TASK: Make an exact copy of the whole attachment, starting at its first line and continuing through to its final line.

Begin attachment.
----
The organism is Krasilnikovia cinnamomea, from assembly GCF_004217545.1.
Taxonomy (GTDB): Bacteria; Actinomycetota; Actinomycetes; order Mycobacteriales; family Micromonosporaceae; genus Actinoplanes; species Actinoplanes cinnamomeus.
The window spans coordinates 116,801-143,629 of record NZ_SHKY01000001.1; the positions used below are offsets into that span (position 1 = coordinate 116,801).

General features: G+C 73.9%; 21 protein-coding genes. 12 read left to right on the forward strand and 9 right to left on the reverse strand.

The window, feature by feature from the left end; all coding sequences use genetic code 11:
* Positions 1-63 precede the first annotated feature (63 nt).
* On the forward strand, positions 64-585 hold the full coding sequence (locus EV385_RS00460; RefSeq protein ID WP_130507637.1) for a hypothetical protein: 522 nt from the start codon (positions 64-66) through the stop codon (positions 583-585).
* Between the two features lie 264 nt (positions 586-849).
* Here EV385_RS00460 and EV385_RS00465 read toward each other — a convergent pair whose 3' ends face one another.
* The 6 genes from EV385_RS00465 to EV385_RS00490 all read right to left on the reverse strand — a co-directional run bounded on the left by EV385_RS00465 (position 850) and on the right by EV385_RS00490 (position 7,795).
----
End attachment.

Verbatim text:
The organism is Krasilnikovia cinnamomea, from assembly GCF_004217545.1.
Taxonomy (GTDB): Bacteria; Actinomycetota; Actinomycetes; order Mycobacteriales; family Micromonosporaceae; genus Actinoplanes; species Actinoplanes cinnamomeus.
The window spans coordinates 116,801-143,629 of record NZ_SHKY01000001.1; the positions used below are offsets into that span (position 1 = coordinate 116,801).

General features: G+C 73.9%; 21 protein-coding genes. 12 read left to right on the forward strand and 9 right to left on the reverse strand.

The window, feature by feature from the left end; all coding sequences use genetic code 11:
* Positions 1-63 precede the first annotated feature (63 nt).
* On the forward strand, positions 64-585 hold the full coding sequence (locus EV385_RS00460; RefSeq protein ID WP_130507637.1) for a hypothetical protein: 522 nt from the start codon (positions 64-66) through the stop codon (positions 583-585).
* Between the two features lie 264 nt (positions 586-849).
* Here EV385_RS00460 and EV385_RS00465 read toward each other — a convergent pair whose 3' ends face one another.
* The 6 genes from EV385_RS00465 to EV385_RS00490 all read right to left on the reverse strand — a co-directional run bounded on the left by EV385_RS00465 (position 850) and on the right by EV385_RS00490 (position 7,795).